Bioorganic & Medicinal Chemistry Letters xxx (2014) xxx–xxx

Contents lists available at ScienceDirect

Bioorganic & Medicinal Chemistry Letters journal homepage:

Synthesis, characterization, biological and catalytic applications of transition metal complexes derived from Schiff base A. Bushra Begum a,b, N. D. Rekha c, B. C. Vasantha Kumar d, V. Lakshmi Ranganatha a, Shaukath Ara Khanum a,⇑ a

Department of Chemistry, Yuvaraj’s College (Autonomous), University of Mysore, Mysore 570 005, Karnataka, India Department of Chemistry, D.Banumaiah’s P U Science College, Mysore 570 024, Karnataka, India Department of Studies in Biotechnology, JSS College of Arts, Commerce and Science, Mysore, India d Department of Chemistry, University of Mysore, Mysore, India b c

a r t i c l e

i n f o

Article history: Received 11 March 2014 Revised 30 April 2014 Accepted 15 May 2014 Available online xxxx Keywords: Schiff base ligand Binding/cleavage of DNA Angiogenesis

a b s t r a c t A novel series of Cu(II), Ni(II), Zn(II), Co(II), and Cd(II) complexes have been synthesized from the Schiff base. Structural features were determined by analytical and spectral techniques like IR, 1H NMR, UV–vis, elemental analysis, molar electric conductibility, magnetic susceptibility and thermal studies. The complexes are found to be soluble in dimethylformamide and dimethylsulfoxide. Molar conductance values in dimethylformamide indicate the non-electrolytic nature of the complexes. Binding of synthesized complexes with calf thymus DNA (CT DNA) was studied. There is significant binding of DNA in lanes 2, 3, and 5. Lanes 4 and 6 are showing more florescence when compared to the control indicating that these molecules are strongly bound to the DNA by inserting themselves between the two stacked base pairs and exhibiting their original property of fluorescence. Angiogenesis study has revealed that the compounds B-2, B-4 and B-5 have potent antitumor efficacy and activation of antiangiogenesis could be one of the possible underlying mechanisms of tumor inhibition. Ó 2014 Published by Elsevier Ltd.

A significant rising interest in the design of metal compounds as drugs and diagnostic agents is currently observed in the area of scientific inquiry appropriately termed medicinal inorganic chemistry.1 Investigations in this area focus mostly on the speciation of metal species in biological media, based on possible interactions of these metal ions with diverse biomolecules, in an effort to contribute to future development of new therapeutics or diagnostic agents.2–4 A wide range of metal complexes are already in clinical use,5 and encourage further studies for new metallodrugs, such as metal-mediated antibiotics, antibacterial, antiviral, antiparasitic, radiosensitizing agents, and anticancer compounds.6 During recent years coordination compounds of biologically active ligands have received much attention. Chelation causes a drastic change in the biological properties of the ligands and also the metal moiety. It has been reported that chelation is the cause and cure of many diseases including cancer.7 Schiff base complexes play an important role in designing metal complexes related to synthetic and natural oxygen carriers. The compounds of this type can be greatly modified by introducing different substituents providing very useful model compounds for investigation of different chemical processes and its effects. It is ⇑ Corresponding author. Tel.: +91 99018 88755; fax: +91 821 2419239. E-mail address: [email protected] (S.A. Khanum).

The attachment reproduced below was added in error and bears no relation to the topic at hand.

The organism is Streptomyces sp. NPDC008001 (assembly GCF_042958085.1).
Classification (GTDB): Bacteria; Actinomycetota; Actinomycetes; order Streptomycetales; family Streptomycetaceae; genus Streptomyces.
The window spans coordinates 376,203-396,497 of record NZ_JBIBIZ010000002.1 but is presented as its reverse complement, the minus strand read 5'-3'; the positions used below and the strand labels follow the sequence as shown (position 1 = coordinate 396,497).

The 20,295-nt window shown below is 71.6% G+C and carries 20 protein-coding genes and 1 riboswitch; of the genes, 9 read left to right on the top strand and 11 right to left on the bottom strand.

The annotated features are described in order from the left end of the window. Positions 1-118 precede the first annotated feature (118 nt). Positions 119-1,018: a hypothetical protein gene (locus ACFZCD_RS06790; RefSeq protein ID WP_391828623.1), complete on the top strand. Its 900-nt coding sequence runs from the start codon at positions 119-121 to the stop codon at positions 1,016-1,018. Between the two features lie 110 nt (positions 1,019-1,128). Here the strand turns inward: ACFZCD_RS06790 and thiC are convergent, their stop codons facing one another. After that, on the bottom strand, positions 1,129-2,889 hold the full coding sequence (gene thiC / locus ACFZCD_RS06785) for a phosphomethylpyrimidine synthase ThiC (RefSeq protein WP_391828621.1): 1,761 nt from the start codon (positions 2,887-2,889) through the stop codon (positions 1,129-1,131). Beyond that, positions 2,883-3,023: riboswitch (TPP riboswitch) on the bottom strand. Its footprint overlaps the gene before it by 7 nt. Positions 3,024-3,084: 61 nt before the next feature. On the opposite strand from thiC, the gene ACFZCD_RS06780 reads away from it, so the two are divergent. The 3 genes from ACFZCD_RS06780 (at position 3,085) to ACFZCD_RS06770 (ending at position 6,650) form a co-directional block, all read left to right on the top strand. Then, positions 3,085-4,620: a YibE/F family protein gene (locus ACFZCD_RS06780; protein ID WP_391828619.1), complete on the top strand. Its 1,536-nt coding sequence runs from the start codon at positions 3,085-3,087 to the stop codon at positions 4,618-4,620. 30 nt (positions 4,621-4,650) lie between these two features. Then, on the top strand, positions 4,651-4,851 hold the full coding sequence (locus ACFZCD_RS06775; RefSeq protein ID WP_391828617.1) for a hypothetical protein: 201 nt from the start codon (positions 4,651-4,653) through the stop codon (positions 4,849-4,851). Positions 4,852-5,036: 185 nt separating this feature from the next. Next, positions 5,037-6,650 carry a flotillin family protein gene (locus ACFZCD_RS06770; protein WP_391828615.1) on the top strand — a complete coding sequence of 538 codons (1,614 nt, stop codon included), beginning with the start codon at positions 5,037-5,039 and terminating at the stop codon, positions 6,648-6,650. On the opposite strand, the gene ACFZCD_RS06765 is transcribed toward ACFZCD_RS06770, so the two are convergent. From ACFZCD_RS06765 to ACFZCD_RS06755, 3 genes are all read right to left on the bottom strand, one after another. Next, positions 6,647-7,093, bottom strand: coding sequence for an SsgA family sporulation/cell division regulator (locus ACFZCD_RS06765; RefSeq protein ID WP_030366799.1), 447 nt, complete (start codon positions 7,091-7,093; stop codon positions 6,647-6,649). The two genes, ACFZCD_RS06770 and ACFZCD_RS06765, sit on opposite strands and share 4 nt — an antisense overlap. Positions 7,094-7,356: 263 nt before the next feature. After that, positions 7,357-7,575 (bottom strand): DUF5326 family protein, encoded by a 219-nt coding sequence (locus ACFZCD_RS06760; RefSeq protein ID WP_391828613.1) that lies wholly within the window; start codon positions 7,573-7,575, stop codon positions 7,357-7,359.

important to emphasize the structural similarity between Schiff bases possessing different donor atoms (N, O, S, etc.) and biologically active compounds found in natural biological systems.8 Schiff bases are potential anticancer drugs and, when administered as their metal complexes, the anticancer activity of these complexes is enhanced in comparison to the free ligand.9 Schiff bases of o-phenylenediamine and its complexes have a variety of applications including biological,10 clinical11 and analytical.12 Earlier work has shown that some drugs showed increased activity when administered as metal chelates rather than as organic compounds,13 and that the coordinating possibility of o-phenylenediamine has been improved by condensing with a variety of carbonyl compounds. Schiff base and their metal complexes have been extensively investigated due to their wide range of applications as catalysts.14 Several research groups have developed different catalytic methods for oxidation of benzyl alcohol to benzaldehyde. Among the various methods, transition metal Schiff base complex catalyzed oxidation is worth mentioning.15 Copper(II) complexes have been found to show excellent catalytic activity toward different oxidation reactions.16 Angiogenesis is a feature of embryonal development and in several physiological and pathological conditions, including rheumatoid arthritis, psoriasis, tumor growth and metastasis, diabetic 0960-894X/Ó 2014 Published by Elsevier Ltd.

Please cite this article in press as: Bushra Begum, A.; et al. Bioorg. Med. Chem. Lett. (2014),


A. Bushra Begum et al. / Bioorg. Med. Chem. Lett. xxx (2014) xxx–xxx